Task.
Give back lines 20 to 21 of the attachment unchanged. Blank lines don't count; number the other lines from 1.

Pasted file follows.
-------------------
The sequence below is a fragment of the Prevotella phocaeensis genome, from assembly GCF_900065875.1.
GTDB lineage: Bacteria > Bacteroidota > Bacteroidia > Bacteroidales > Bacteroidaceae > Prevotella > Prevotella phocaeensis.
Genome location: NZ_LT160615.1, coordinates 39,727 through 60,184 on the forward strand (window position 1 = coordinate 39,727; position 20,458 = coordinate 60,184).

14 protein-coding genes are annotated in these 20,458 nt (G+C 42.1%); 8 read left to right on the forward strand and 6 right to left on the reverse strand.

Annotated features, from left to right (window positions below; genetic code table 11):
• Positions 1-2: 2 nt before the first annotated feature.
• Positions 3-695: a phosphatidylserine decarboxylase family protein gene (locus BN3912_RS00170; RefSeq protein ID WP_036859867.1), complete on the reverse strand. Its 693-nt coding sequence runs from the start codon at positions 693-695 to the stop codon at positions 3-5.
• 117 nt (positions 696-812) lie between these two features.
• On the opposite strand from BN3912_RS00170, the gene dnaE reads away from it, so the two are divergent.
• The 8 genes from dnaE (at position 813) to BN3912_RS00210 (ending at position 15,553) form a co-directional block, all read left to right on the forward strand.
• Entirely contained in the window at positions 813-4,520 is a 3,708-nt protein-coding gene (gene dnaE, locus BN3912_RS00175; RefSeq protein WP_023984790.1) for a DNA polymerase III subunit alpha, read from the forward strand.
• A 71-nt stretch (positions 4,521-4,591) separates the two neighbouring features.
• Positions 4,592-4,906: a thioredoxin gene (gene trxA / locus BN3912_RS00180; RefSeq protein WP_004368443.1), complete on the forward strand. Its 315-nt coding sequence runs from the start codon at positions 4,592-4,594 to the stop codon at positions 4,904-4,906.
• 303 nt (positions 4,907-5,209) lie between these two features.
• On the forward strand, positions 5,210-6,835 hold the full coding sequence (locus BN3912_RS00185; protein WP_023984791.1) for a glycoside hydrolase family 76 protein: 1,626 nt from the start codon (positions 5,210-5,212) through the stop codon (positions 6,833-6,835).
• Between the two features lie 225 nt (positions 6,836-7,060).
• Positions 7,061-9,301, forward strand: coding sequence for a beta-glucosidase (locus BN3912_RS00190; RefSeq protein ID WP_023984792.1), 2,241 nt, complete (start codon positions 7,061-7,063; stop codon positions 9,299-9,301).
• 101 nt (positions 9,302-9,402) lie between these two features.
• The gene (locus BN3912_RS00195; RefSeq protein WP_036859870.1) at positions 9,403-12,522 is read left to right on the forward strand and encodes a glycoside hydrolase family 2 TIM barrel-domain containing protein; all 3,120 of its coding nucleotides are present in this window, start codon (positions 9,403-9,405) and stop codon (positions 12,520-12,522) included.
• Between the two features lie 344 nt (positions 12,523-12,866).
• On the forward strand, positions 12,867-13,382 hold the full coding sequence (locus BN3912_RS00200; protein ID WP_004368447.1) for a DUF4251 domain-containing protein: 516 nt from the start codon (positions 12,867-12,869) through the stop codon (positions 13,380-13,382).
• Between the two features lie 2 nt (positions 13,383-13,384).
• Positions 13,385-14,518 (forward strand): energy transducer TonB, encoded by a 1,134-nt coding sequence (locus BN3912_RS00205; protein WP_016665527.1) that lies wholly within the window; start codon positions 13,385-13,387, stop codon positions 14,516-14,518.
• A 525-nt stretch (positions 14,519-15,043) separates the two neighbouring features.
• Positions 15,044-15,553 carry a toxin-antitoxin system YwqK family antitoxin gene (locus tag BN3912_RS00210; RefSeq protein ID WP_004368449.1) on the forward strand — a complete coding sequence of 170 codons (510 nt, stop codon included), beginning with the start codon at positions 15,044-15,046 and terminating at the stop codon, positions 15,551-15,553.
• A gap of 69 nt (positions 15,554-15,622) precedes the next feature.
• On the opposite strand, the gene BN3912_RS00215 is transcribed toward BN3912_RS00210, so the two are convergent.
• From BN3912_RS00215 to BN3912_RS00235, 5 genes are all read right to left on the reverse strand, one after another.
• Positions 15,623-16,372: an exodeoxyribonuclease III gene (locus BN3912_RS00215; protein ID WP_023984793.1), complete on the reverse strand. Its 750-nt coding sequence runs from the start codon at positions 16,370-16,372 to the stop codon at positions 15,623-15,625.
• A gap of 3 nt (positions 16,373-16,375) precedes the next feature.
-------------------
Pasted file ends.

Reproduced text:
• Between the two features lie 344 nt (positions 12,523-12,866).
• On the forward strand, positions 12,867-13,382 hold the full coding sequence (locus BN3912_RS00200; protein ID WP_004368447.1) for a DUF4251 domain-containing protein: 516 nt from the start codon (positions 12,867-12,869) through the stop codon (positions 13,380-13,382).